Prize-winning author Jeremy Black traces the competition for control of North America from the landing of Spanish troops under Hernán Cortés in modern Mexico in 1519 to 1871 when, with the Treaty of Washington and the withdrawal of most British garrisons, Britain accepted American mastery in North America. In this wide-ranging narrative, Black makes clear that the process by which America gained supremacy was far from inevitable. The story Black tells is one of conflict, diplomacy, geopolitics, and politics. The eventual result was the creation of a United States of America that stretched from Atlantic to Pacific and dominated North America. The gradual withdrawal of France and Spain, the British accommodation to the expanding US reality, the impact of the American Civil War, and the subjugation of Native peoples, are all carefully drawn out. Black emphasizes contingency not Manifest Destiny, and reconceptualizes American exceptionalism to take note of the pressures and impact of international competition.
I can't see why anyone would pillory this book. It is well-written, but you have to approach it with some understanding.
First, I had to slow the speed down on this one. It listens like a speed-through, as if I was cramming for a history exam. If it is slowed down to .5, it is much more in the realm of a narration, and you can take in what is being said rather than focus on each word to make sure you get it.
Second, the book is written (I assume, since I don't have the book) more as a doctoral dissertation than a popular text. It was published by a university press, which by definition means it is going have an academic tone. This is by comparison with the work of an author like David McCullogh or David Hackett Fischer, who bring the personal experience of participants into the narrative. Their books are more toward an account of what happened and less of an analysis, although they do some of that as well.
Th advantage of the academic approach is that an author is able to deliver a lot more perspective as a more distant view of the history. For example, in a very concise segment of the chapter on 1775-1783, Black explains a view of the revolution from Europe, which was constantly in turmoil at that time. Why didn't Britain ally with other European countries to distract France from aiding the North American revolutionaries? This approach to the fight for North American is used throughout, so I learned many, many things that were not known to me previously.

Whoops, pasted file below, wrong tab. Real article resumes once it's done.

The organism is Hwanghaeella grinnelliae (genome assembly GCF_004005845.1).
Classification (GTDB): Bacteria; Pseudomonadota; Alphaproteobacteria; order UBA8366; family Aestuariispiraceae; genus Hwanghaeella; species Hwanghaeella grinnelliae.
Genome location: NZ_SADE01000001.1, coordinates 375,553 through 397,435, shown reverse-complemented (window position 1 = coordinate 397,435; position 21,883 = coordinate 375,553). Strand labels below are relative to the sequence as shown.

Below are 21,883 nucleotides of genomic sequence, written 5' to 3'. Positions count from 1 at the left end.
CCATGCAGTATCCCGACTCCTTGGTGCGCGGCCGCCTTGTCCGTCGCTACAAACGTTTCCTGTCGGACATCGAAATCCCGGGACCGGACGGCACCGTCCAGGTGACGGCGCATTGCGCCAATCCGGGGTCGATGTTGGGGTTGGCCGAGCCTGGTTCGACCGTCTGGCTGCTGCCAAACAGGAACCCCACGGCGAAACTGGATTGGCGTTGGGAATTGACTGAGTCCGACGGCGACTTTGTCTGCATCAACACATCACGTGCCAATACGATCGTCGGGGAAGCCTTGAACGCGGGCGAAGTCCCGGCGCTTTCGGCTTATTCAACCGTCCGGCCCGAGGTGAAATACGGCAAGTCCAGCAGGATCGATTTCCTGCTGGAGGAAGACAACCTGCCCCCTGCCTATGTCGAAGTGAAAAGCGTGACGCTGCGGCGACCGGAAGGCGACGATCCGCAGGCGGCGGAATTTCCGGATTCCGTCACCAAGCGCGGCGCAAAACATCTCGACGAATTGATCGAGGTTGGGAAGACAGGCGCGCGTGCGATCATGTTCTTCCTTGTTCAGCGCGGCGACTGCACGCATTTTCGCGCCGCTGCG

Admittedly, I do love history, so I enjoy this approach. I rarely read fiction at all. So, someone who reads (or listens to) only an occasional historical narrative should probably stay away from this.
5 of 5 people found this review helpful
I did not know you could use the word geopolitical so many time in every sentence. This is not a book I determined I wanted to read after listening for about an hour!! Time to do my library a favor and send this book to the great cyber garbage truck in the sky!!!!!!!!!!!!
6 of 11 people found this review helpful
not a military history as the title implies. a dull political and social history written in the language of a sociologist author struggles to make tenuous connections between past events and modernity that only detract from the story. the narrator assaults the ear like a jackhammer I hated this book
What made the experience of listening to Fighting for America the most enjoyable?
I haven't completely finished this but I found the subject very interesting.
What did you like best about this story?
I like the subject; I haven't found very much on early immigrants in North America.
What does Jeffrey Whittle bring to the story that you wouldn’t experience if you just read the book?
The performance is fine; it didn't make me want to stop listening.
Was this a book you wanted to listen to all in one sitting?
I would have liked to; I haven't finished it yet.
Any additional comments?
Looking forward to listening till the end
1 of 3 people found this review helpful